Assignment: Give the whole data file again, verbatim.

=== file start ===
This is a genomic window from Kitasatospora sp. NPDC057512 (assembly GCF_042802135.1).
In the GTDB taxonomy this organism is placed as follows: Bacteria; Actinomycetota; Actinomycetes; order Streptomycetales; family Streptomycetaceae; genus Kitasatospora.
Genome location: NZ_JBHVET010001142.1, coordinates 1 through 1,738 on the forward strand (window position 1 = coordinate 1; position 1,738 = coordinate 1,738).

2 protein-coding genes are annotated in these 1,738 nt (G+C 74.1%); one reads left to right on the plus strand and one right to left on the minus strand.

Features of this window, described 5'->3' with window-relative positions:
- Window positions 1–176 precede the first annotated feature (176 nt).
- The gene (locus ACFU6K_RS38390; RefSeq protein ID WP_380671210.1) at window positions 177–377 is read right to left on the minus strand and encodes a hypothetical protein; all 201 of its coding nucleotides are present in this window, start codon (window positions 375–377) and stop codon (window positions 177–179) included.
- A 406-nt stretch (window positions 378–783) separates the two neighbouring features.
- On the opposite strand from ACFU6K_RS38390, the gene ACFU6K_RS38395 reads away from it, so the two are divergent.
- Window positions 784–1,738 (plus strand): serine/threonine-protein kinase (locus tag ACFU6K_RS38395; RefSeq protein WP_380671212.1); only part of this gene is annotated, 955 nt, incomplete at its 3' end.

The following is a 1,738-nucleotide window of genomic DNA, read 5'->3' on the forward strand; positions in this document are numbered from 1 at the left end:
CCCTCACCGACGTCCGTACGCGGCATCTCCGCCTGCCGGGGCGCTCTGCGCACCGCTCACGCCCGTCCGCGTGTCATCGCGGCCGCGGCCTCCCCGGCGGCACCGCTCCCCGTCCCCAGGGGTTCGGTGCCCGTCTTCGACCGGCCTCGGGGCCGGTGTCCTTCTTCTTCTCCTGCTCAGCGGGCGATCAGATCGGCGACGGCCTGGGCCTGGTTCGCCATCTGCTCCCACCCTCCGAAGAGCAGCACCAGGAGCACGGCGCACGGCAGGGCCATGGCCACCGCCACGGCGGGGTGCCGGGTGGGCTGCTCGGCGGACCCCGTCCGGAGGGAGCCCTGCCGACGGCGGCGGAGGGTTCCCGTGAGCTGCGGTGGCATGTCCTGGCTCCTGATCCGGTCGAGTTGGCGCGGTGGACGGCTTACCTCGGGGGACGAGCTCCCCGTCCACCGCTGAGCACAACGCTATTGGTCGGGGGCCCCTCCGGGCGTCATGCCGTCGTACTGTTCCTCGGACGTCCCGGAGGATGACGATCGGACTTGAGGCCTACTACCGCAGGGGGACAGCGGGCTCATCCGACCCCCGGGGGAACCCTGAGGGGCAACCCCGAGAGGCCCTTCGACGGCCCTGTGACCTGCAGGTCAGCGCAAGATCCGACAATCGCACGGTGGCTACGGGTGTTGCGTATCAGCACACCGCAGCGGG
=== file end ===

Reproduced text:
This is a genomic window from Kitasatospora sp. NPDC057512 (assembly GCF_042802135.1).
In the GTDB taxonomy this organism is placed as follows: Bacteria; Actinomycetota; Actinomycetes; order Streptomycetales; family Streptomycetaceae; genus Kitasatospora.
Genome location: NZ_JBHVET010001142.1, coordinates 1 through 1,738 on the forward strand (window position 1 = coordinate 1; position 1,738 = coordinate 1,738).

2 protein-coding genes are annotated in these 1,738 nt (G+C 74.1%); one reads left to right on the plus strand and one right to left on the minus strand.

Features of this window, described 5'->3' with window-relative positions:
- Window positions 1–176 precede the first annotated feature (176 nt).
- The gene (locus ACFU6K_RS38390; RefSeq protein ID WP_380671210.1) at window positions 177–377 is read right to left on the minus strand and encodes a hypothetical protein; all 201 of its coding nucleotides are present in this window, start codon (window positions 375–377) and stop codon (window positions 177–179) included.
- A 406-nt stretch (window positions 378–783) separates the two neighbouring features.
- On the opposite strand from ACFU6K_RS38390, the gene ACFU6K_RS38395 reads away from it, so the two are divergent.
- Window positions 784–1,738 (plus strand): serine/threonine-protein kinase (locus tag ACFU6K_RS38395; RefSeq protein WP_380671212.1); only part of this gene is annotated, 955 nt, incomplete at its 3' end.

The following is a 1,738-nucleotide window of genomic DNA, read 5'->3' on the forward strand; positions in this document are numbered from 1 at the left end:
CCCTCACCGACGTCCGTACGCGGCATCTCCGCCTGCCGGGGCGCTCTGCGCACCGCTCACGCCCGTCCGCGTGTCATCGCGGCCGCGGCCTCCCCGGCGGCACCGCTCCCCGTCCCCAGGGGTTCGGTGCCCGTCTTCGACCGGCCTCGGGGCCGGTGTCCTTCTTCTTCTCCTGCTCAGCGGGCGATCAGATCGGCGACGGCCTGGGCCTGGTTCGCCATCTGCTCCCACCCTCCGAAGAGCAGCACCAGGAGCACGGCGCACGGCAGGGCCATGGCCACCGCCACGGCGGGGTGCCGGGTGGGCTGCTCGGCGGACCCCGTCCGGAGGGAGCCCTGCCGACGGCGGCGGAGGGTTCCCGTGAGCTGCGGTGGCATGTCCTGGCTCCTGATCCGGTCGAGTTGGCGCGGTGGACGGCTTACCTCGGGGGACGAGCTCCCCGTCCACCGCTGAGCACAACGCTATTGGTCGGGGGCCCCTCCGGGCGTCATGCCGTCGTACTGTTCCTCGGACGTCCCGGAGGATGACGATCGGACTTGAGGCCTACTACCGCAGGGGGACAGCGGGCTCATCCGACCCCCGGGGGAACCCTGAGGGGCAACCCCGAGAGGCCCTTCGACGGCCCTGTGACCTGCAGGTCAGCGCAAGATCCGACAATCGCACGGTGGCTACGGGTGTTGCGTATCAGCACACCGCAGCGGG